The £120 was all safe; I ordered it as you directed, and left the Document (marked accordingly) with my Mother, who declared again and again her “no need” of it.24 Pool25 also has been served.— I were inexcusable, my dear Jack, to forget again to say that your generous purposes in regard to that “lying money” were not to be baulked by my pettiness of mind. How were I worthy to give, if from the right man I knew not to receive? Far am I, my Boy, from refusing aid of yours (when it will not hurt yourself more); I am proud to reckon you a man adequate for a relation of that kind. Your money is already taken; and in these new circumstances will do me essential service. Be a good man, help me to be one; and we shall as you say never be divided. So let that be fixed.
I have said nothing of Italy and you: all of Britain and myself. So you would have it[.] Continue to send us all sorts of details of your still existence, which is nerving you for one day enacting one of another sort. I say Amen to all your convictions and aspirations: I know them; they are the beginning of Life, of what can be called Life. I cannot describe how much stronger I feel for having you: no longer a wild-aiming Youth, but a resolute decisively-endeavouring man. God keep you for me; and bring you safe back! Leb' wohl [Farewell]!26—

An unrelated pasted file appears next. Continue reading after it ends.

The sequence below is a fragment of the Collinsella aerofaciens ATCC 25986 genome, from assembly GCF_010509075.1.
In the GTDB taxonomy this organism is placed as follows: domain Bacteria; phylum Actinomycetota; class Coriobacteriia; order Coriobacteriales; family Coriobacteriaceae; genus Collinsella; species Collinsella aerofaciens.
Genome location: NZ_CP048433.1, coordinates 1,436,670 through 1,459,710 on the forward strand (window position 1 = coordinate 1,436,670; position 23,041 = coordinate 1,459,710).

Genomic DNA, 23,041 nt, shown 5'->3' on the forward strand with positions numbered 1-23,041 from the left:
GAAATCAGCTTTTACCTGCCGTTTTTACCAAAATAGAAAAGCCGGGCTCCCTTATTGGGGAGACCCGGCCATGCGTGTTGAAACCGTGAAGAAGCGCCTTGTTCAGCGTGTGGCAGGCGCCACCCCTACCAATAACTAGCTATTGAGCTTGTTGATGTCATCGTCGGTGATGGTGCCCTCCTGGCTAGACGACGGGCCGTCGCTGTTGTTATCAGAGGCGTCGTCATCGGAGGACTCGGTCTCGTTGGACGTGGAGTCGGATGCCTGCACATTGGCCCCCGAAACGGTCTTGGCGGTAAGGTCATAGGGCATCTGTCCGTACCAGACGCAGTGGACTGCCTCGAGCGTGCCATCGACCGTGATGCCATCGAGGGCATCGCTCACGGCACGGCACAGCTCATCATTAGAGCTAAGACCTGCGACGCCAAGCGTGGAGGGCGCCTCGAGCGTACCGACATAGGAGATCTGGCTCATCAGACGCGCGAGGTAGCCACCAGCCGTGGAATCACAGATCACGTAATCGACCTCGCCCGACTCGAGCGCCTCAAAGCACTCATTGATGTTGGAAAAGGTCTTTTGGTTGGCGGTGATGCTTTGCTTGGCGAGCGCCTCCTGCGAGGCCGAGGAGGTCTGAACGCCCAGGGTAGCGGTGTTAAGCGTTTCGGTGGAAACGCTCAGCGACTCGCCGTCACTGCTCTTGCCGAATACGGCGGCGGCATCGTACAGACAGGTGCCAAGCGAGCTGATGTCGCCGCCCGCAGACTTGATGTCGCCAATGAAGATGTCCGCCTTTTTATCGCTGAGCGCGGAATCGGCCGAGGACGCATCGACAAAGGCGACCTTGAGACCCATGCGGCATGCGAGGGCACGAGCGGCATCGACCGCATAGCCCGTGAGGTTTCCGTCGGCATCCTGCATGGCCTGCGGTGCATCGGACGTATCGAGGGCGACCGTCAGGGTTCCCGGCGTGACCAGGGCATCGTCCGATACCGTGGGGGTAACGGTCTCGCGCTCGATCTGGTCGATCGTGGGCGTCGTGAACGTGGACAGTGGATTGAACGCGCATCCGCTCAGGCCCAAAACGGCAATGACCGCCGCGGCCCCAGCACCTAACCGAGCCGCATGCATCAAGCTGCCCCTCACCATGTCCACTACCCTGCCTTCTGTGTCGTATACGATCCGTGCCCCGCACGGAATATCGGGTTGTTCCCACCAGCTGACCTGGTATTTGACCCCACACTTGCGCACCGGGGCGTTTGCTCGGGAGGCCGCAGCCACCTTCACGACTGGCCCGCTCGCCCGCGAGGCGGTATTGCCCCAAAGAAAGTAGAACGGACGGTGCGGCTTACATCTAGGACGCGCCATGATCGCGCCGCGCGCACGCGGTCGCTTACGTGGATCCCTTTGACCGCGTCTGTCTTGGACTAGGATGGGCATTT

The other margins tomorrow: it is now time for walking; weather bright.
Monday morning.—I walked yesternight (besides my midday walk) to Bayswater; had a long talk with the painful faithful, metallic fanatic, radical philosophic Austin; foun[d] there a Newspaper from Jane, which indicated that all was still well. I am for Brompton; shall perhaps see James Fraser as I pass. Weather fine[.]
I sleep less by fully an hour (all Spring) than I was wont: is this actually a sign of better health? 6½ hours, but very deep, is my utmost allowance at present. G. Johnstone syringed my ears, and the (new) humming is gone again.— Willm Fraser is said to be “ruined by cautionry,” and gone to Boulogne!
Heraud has published an “Epic”; liv[es] near in Burton Crescent, and delivers lectures! Ist und bleibt ein [Is and remains a] Dud?27
And so here ends, my dear Brother. Take my blessing again, be well, and write soon!